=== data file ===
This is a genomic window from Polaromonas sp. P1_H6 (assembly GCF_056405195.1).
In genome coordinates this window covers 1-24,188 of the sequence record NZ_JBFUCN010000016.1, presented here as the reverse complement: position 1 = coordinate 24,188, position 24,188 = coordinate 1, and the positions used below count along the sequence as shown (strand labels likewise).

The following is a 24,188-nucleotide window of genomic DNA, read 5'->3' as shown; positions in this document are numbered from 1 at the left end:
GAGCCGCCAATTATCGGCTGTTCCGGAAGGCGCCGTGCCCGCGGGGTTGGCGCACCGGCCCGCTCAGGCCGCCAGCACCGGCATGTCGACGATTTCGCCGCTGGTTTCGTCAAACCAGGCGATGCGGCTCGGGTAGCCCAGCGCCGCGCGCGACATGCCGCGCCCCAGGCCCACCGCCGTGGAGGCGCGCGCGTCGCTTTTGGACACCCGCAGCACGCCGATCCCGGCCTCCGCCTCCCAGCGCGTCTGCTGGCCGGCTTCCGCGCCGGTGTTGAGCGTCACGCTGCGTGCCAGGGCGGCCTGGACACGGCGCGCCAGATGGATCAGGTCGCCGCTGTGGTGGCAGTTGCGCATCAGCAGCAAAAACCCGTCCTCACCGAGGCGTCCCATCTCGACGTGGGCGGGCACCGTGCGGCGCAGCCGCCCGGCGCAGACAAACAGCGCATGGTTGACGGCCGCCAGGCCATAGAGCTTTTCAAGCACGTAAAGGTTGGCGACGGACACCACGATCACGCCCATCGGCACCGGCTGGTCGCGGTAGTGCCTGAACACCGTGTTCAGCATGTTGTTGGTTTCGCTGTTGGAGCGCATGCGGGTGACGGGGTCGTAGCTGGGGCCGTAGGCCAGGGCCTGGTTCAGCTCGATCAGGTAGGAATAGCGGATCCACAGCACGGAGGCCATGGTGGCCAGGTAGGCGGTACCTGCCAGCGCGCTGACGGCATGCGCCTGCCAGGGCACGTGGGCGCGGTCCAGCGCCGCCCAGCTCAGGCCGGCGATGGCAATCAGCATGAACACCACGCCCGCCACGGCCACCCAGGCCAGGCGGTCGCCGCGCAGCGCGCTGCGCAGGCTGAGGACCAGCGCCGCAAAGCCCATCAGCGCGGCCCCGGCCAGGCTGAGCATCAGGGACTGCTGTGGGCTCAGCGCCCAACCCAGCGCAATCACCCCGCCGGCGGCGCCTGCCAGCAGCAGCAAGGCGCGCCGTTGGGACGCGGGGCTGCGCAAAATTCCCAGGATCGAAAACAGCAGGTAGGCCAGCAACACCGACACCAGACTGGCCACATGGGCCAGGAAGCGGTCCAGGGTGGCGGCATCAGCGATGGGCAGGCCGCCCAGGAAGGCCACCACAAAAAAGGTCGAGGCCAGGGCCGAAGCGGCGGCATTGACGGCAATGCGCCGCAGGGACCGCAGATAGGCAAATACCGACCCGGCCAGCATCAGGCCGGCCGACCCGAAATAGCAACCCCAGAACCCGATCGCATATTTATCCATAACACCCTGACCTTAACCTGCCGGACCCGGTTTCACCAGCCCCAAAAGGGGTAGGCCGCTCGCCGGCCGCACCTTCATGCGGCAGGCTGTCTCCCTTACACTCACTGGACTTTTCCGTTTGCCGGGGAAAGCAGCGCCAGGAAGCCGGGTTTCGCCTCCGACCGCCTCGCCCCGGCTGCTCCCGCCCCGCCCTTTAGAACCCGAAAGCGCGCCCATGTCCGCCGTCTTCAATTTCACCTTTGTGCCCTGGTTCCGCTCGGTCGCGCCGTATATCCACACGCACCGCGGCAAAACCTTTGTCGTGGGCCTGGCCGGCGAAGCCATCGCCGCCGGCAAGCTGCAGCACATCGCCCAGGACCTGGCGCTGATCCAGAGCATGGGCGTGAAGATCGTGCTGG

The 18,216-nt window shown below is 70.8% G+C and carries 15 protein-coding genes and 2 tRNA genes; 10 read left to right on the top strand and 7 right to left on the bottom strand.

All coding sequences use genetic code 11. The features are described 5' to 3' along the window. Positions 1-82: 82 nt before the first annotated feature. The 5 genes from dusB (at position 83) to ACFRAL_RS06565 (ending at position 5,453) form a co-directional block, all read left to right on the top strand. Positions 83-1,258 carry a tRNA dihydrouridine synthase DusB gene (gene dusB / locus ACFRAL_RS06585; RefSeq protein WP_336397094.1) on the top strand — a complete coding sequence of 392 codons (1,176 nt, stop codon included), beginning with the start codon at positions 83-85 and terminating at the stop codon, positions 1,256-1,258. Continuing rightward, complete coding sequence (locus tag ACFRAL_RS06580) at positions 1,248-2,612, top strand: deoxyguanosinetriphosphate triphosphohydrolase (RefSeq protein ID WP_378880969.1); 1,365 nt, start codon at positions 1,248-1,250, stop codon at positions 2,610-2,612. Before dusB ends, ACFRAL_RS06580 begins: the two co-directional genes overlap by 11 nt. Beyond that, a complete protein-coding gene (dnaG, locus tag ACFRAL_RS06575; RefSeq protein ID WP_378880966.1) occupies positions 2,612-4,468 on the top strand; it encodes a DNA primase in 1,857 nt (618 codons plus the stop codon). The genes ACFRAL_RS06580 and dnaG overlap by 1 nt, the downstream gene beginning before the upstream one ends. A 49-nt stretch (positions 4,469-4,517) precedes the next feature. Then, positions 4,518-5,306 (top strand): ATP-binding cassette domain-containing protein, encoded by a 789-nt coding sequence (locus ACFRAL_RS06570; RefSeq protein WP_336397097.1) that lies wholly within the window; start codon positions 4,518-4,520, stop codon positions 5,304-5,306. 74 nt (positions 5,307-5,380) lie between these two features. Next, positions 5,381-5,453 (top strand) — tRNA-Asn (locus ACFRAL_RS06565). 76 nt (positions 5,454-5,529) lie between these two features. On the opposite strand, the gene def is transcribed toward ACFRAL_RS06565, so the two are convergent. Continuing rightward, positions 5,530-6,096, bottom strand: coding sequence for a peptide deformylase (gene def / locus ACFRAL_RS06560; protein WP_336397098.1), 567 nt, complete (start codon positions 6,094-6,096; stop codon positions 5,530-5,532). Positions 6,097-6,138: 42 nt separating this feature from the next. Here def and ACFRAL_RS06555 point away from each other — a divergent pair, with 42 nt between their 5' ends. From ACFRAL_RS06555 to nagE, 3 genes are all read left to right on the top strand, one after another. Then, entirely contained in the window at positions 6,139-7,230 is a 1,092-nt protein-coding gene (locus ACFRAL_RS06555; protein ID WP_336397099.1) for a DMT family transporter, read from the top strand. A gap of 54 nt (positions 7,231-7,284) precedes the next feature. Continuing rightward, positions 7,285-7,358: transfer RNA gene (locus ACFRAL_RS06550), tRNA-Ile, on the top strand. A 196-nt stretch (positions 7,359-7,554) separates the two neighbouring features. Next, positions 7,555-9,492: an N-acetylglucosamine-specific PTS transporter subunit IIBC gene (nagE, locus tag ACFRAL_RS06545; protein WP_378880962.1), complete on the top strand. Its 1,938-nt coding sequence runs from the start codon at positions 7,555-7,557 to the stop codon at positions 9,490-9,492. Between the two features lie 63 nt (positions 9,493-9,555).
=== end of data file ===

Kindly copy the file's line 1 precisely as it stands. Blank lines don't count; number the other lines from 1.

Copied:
This is a genomic window from Polaromonas sp. P1_H6 (assembly GCF_056405195.1).